Saquon Barkley pretty much was the Giants’ offense through the first five games of the season. He has been accumulating yardage more consistently than at any point in his career, and the Giants have been able to lean on him in the second half. This game, however, Barkley never really got going. He had 83 yards on 22 carries (3.8 per carry) with another 12 yards receiving, and his longest play went just 8 yards. A big reason why the Ravens were able to bottle Barkley up was that the Giants don’t really threaten teams down the field.
The Ravens were able to play with more defenders close to the line of scrimmage and Barkley saw a stacked box on 36.36 percent of his carries, per NFL NextGenStats. That was tied for the seventh-highest rate this week (at least before Monday Night Football). Barkley also saw his efficiency drop this week, spending an average of 4.3 seconds behind the line of scrimmage — also the seventh-highest rate.
The obvious answer is just “do passing better!”, but folks looking for a simple answer as to why the Giants struggle through the air are likely going to be frustrated.
As we’ve come to expect, most of Daniel Jones’ passes were fewer than 10 yards down the field, and the Giants’ average reception traveled 5 yards in the air.
There are personnel and schematic reasons for the Giants’ reliance on short-range passing.
Much of the Giants’ passing offense seems to involve shallow-to-deep reads. Without being in the meeting room, we can’t say why, but we’ve seen evidence of the Giants taking short gains as opposed to longer ones. That could be due to issues with the receiving corps, Daniel Jones’ comfort and preferences, concerns about pass protection, or a desire to avoid turnovers.
The Giants’ pass protection is also spotty-at-best. Jones was sacked four times by the Ravens, after being sacked three times by the Packers*. Likewise, the Giants know that they can’t afford to give away possessions by way of turnovers. Riskier throws further down the field could be devastating to them if they result in interceptions. The Giants success has depended on not making mistakes and hurting themselves. They just don’t have the ability to beat themselves AND the other team.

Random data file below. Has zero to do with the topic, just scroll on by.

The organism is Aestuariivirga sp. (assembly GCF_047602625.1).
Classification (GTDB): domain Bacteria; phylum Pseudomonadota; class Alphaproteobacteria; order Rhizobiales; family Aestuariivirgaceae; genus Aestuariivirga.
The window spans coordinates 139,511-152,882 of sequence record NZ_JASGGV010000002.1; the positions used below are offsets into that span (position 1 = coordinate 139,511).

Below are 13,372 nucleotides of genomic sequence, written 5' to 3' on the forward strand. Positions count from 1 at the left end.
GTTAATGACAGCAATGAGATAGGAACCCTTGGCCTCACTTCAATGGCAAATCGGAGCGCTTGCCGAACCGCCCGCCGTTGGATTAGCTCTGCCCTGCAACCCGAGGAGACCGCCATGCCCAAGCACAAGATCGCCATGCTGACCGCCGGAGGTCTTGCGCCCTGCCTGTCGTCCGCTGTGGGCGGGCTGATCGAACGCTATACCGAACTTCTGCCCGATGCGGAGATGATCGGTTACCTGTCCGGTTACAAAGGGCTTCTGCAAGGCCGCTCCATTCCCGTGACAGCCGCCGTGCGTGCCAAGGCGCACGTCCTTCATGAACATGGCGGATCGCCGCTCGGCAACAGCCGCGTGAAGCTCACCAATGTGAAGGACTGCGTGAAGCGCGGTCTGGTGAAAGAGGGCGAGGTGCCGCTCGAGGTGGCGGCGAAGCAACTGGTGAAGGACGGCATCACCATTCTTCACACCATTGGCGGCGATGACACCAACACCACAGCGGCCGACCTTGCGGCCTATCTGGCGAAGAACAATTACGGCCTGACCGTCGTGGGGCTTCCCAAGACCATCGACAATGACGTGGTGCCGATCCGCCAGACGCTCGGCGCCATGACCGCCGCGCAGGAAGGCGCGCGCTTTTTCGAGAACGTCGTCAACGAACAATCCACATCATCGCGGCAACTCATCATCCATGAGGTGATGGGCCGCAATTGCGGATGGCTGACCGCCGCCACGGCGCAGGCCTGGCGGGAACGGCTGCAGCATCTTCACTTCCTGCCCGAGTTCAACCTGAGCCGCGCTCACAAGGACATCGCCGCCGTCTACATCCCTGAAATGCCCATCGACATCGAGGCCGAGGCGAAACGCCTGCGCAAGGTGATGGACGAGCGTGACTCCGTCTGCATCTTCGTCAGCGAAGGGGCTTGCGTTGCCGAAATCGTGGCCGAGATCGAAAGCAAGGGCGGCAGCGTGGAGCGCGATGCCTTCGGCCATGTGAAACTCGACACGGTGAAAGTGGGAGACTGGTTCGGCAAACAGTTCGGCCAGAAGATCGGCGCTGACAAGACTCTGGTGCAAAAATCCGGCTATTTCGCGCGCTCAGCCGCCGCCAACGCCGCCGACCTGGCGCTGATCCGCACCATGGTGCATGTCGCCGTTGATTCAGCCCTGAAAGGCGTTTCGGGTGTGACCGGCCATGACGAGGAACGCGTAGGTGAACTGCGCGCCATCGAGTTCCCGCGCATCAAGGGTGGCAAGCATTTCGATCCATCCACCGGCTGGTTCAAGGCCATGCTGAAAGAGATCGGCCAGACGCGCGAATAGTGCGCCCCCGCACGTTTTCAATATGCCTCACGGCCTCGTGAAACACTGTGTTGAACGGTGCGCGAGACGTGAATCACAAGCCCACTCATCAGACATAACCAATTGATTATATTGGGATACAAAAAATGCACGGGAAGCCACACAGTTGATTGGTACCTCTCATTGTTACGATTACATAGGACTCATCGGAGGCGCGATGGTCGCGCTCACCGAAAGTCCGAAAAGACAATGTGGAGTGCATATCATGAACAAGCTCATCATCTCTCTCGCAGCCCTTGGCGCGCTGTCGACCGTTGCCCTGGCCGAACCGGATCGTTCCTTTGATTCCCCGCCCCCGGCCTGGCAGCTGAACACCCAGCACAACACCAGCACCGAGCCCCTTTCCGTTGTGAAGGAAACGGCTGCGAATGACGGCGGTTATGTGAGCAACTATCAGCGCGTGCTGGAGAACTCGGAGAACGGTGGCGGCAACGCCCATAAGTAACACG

*Note: Yes, the stat sheet only records one sack by Green Bay, but the two that were wiped out by penalty still happened. Giants’ blockers were beat and Jones was hit.
Obviously they need more from their receiving corps.
In all likelihood, the reason why the Giants’ passing offense looks like it does is a mix of all of those factors.
But regardless of the actual reason, opposing defenses are starting to recognize the Giants’ offensive tendencies and it’s getting harder for them to consistently move the ball. Hopefully Robinson’s return to the field will help alleviate that problem.
Dexter Lawrence keeps getting better
The Giants picked up Lawrence’s fifth year option in the 2022 offseason, so he’s going to be a member of the team until the end of the 2024 season. But I would contend that Joe Schoen needs to start talking to his financial people about extending Lawrence following the 2022 season.
We expected that he would have a big season in 2022, but his play in Martindale’s scheme has exceeded everyone’s wildest expectations. Lawrence has always been big, fast, and powerful, but now he’s adding improved technique to unlock his physical traits and Martindale is scheming to take advantage.
Lawrence has emerged as one of the best pass rushing defensive tackles in the NFL.
He is currently 10th in ESPN’s Pass Rush Win Rate among defensive tackles, just behind Christian Wilkins and Kenny Clark with a 16 percent win rate. NFL NextGenStats is even higher on Lawrence, crediting him with the fifth-highest pressure rate among defensive tackles at 12.1 percent.
While players like Chris Jones and Aaron Donald might beat blockers faster than Lawrence, he’s one of the best at applying pressure once he does get past blockers. Lawrence is quickly becoming a game-wrecker, and his pressure helps make the rest of the Giants’ pressure packages go.